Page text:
I also find this particular anecdote particularly distasteful in light of the Rebecca Watson/Elevatorgate mess. Watson mentioned, calmly, that a man had acted in poor form by hitting on her in an elevator, and she got lambasted for it. Pizzey perceived a man to be cowering in fear of all women everywhere in an elevator, but poor soul, it isn’t his fault and feminism really is that scary.

    The contradiction. It burns.

  18. @bluecatbabe Once you start noticing the thing about Canadian personal space, you just cant stop, its everywhere. I got no clue where it comes from.

    The American civil war had a complex influence in Canada, people were divided across religious, political, and plain self-interest lines. Canadians ended up joining on both sides and fighting each others. Here in NB, you had people from Saint John rooting for the South, while Fredericton was aligned with the North. Go figure…

    One thing I noticed is that the perpetrator of the recent shooting in Moncton (the one who killed 3 mounties), had talking points coming straight from US right wing libertarian playbook and owned a confederate flag. I lived for the past 15 years in Atlantic Canada, and I can honestly say that I saw a Confederate flag maybe once. I would not think its part of the rural culture, maybe only a very small sub-culture. I saw way more Newfoundland and Acadian flags floating in the boondocks than any other. Sad to say, there is also lingering racism in some part of Atlantic Canada, so maybe there is a link there. :(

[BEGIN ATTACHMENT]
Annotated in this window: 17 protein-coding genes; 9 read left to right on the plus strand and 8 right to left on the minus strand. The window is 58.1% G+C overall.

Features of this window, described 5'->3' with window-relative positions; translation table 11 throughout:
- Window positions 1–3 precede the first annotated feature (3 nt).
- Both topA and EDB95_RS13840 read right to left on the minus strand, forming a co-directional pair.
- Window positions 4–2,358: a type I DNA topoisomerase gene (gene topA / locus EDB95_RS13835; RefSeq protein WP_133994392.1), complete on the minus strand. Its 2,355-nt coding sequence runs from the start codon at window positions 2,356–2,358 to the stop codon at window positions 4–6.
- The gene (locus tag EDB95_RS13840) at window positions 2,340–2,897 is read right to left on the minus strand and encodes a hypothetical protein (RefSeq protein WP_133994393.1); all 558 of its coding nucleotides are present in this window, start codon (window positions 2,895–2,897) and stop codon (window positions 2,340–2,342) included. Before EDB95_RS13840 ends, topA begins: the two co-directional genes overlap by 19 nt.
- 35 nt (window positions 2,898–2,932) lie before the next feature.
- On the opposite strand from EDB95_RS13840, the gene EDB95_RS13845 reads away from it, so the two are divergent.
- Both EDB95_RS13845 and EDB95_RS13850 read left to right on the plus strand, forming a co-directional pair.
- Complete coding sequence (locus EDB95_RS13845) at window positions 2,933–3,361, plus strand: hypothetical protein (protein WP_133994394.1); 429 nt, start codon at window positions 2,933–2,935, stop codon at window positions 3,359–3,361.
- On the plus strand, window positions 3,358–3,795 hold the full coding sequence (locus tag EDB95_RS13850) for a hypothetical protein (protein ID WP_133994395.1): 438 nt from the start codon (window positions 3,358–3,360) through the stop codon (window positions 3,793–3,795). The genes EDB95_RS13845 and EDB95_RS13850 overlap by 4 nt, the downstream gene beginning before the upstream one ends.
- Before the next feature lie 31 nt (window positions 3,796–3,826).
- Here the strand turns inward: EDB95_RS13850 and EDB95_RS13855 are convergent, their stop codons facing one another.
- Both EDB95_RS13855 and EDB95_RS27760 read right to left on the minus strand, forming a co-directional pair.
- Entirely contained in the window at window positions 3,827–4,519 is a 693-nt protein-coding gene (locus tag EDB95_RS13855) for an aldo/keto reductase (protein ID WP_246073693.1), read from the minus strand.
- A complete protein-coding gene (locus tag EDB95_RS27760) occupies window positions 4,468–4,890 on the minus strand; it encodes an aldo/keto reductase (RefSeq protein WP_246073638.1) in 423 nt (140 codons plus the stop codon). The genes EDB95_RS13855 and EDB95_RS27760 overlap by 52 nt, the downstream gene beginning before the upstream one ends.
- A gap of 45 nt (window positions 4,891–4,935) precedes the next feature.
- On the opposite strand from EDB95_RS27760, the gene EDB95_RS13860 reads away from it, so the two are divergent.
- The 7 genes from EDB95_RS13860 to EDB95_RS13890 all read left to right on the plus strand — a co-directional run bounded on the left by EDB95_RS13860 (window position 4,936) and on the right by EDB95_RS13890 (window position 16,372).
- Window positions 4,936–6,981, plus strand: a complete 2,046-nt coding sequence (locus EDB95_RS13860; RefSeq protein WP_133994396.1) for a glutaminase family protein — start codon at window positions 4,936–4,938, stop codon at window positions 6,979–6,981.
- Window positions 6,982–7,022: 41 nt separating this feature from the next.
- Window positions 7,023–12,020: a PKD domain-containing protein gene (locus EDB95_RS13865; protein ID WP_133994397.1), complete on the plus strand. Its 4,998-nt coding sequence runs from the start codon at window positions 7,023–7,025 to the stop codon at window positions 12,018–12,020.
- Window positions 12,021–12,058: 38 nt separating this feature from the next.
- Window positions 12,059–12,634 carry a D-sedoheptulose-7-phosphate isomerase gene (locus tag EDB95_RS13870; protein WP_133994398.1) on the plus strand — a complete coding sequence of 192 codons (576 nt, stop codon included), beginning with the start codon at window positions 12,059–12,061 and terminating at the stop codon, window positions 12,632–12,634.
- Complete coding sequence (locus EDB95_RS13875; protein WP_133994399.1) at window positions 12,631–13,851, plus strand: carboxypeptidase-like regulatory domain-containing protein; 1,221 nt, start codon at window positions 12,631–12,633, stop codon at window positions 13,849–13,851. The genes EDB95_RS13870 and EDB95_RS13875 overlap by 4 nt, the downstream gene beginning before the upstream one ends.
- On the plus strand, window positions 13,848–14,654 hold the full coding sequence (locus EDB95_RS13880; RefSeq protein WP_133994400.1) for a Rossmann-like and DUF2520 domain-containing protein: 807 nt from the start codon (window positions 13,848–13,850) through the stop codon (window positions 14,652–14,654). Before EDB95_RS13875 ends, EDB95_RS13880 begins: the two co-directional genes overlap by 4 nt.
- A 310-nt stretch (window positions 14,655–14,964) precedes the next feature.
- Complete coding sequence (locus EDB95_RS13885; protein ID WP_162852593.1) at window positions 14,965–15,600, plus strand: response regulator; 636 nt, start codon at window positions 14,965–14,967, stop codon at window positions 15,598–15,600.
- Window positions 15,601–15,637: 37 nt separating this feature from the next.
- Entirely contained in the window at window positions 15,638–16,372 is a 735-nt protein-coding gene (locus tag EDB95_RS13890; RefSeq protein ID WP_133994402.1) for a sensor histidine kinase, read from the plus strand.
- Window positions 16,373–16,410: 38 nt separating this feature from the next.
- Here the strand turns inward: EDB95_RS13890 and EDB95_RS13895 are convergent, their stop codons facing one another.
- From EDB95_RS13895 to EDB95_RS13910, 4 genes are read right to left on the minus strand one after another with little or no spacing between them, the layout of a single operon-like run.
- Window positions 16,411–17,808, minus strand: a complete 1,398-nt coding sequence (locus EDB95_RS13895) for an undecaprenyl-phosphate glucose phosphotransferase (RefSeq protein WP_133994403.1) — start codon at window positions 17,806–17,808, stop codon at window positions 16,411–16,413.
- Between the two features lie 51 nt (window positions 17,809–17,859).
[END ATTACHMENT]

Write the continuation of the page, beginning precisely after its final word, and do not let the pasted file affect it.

There are all kind of weirdness creeping in the Canadian society in recent times. Its like social progress has been stopped in its track. Like, I was surprised that we have our very own MRAs groups…At the risk of generalizing, I feel this goes hand in hand with the growing influence of Alberta at the national level. They don’t have a culture rooted in history, in the same way than the Eastern provinces do and they appear to borrow everything from the US Bible stomping right wingers. Even their religious brands seem different, as most religious groups in Canada leaned toward socialism, maybe not in terms of woman rights, but definitely they were on the side of the angels for labor rights.

  19. Argenti Aertheri